Cover: The Final Push

The Final Push

Estimated Popular Vote Totals from the October–November Wave of the RAND Presidential Election Panel Survey

Published Nov 1, 2016

by Michael S. Pollard, Joshua Mendelsohn

Voters stand near a voting sign before casting ballots during early voting

Voters stand near a voting sign before casting ballots during early voting

Photo by Shannon Stapleton/Reuters

With just seven days left before Election Day on November 8, the latest RAND Presidential Election Panel Survey (PEPS) (2,269 respondents between October 20 and November 1, 2016) indicates that the popular vote gives Democrat Hillary Clinton a significant lead of 9.1 points over Republican Donald Trump. Libertarian Gary Johnson is estimated to garner 7.7 percent of the popular vote, while others claim 13.1 percent.

Throughout the PEPS data collection, which began in December 2015, the popular vote estimate has favored a Democrat over a Republican, as seen in Table 1. Since March 2016, the Democrats' lead has been outside the margin of error — meaning that the lead is greater than what we would expect from sampling error, so we can be confident in the results.

Table 1. More Respondents Have Favored a Democrat Than a Republican in All PEPS Waves

PEPS Wave Any Democratic Candidate (Percentage of Popular Vote) Any Republican Candidate (Percentage of Popular Vote) Difference
December 2015 46.7 43.1 Democrat +3.6
March 2016 53.0 37.9 Democrat +15.1
August 2016 48.1 39.7 Democrat +8.4
September 2016 43.3 33.4 Democrat +9.9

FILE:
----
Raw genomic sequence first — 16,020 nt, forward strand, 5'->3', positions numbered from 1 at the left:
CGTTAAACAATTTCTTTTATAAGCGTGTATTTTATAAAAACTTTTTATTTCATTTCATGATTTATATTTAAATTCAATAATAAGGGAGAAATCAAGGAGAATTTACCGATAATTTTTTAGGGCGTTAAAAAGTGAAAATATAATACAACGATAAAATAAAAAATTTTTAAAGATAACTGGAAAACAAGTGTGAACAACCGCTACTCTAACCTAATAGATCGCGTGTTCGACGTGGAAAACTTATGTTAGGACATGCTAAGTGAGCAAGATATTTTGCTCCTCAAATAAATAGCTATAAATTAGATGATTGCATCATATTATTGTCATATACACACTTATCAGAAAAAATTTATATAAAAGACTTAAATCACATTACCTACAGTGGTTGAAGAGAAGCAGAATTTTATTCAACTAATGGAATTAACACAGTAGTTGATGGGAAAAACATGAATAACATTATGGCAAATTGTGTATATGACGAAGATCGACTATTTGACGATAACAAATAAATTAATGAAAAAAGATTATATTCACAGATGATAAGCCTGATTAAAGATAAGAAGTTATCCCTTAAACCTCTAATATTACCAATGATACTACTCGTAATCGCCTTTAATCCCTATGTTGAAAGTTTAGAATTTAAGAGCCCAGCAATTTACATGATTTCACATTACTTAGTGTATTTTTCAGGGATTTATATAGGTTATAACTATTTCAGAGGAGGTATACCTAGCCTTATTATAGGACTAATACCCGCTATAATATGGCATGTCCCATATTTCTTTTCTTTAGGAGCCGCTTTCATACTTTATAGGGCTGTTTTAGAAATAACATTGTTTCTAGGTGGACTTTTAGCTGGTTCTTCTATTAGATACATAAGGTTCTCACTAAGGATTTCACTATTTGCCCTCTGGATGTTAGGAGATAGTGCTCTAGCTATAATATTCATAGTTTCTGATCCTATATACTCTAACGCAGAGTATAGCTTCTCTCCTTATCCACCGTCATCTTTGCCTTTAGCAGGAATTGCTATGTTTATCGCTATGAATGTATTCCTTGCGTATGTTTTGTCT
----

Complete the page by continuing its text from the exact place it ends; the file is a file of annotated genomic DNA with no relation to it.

October/November 2016 43.7 34.6 Democrat +9.1

NOTE: Beginning in the August 2016 wave (Wave 3), we asked respondents if they would vote specifically for Clinton or Trump because they had clinched their respective party’s nomination by then. The difference in all waves except December 2015 was statistically significant.

This trend continued in the October/November data, collected after October 19, when the final presidential debate was held. Clinton's 9.1-point lead in the popular vote is outside the margin of error (±1.9).

Recall from earlier reports in the PEPS series that unlike most other polls, we do not use a standard "likely voter" model to estimate popular vote.[1] Instead, the PEPS employs a probabilistic method in which we first ask respondents to rate how likely they are to vote at all (on a scale of 0 to 100) and then ask, "If you do vote in the election, what is the percent chance that you will vote for [Clinton/Trump/Johnson/Someone else]?" Combining these two pieces of information provides our popular vote estimate.

Figure 1. Who Respondents Think Will Win the Election

Figure 1. Who Respondents Think Will Win the Election

We also asked respondents to estimate the percent chance that each candidate would win the election ("What do you think is the percent chance that each of the candidates for president will win the election?"), and those results also indicate that voters anticipate that Clinton will win by a significant margin. The percentage of voters who think Trump will win has declined significantly since before the first debate: In September, 37.8 percent thought that he would win,[2] but now only 31.4 percent report this belief.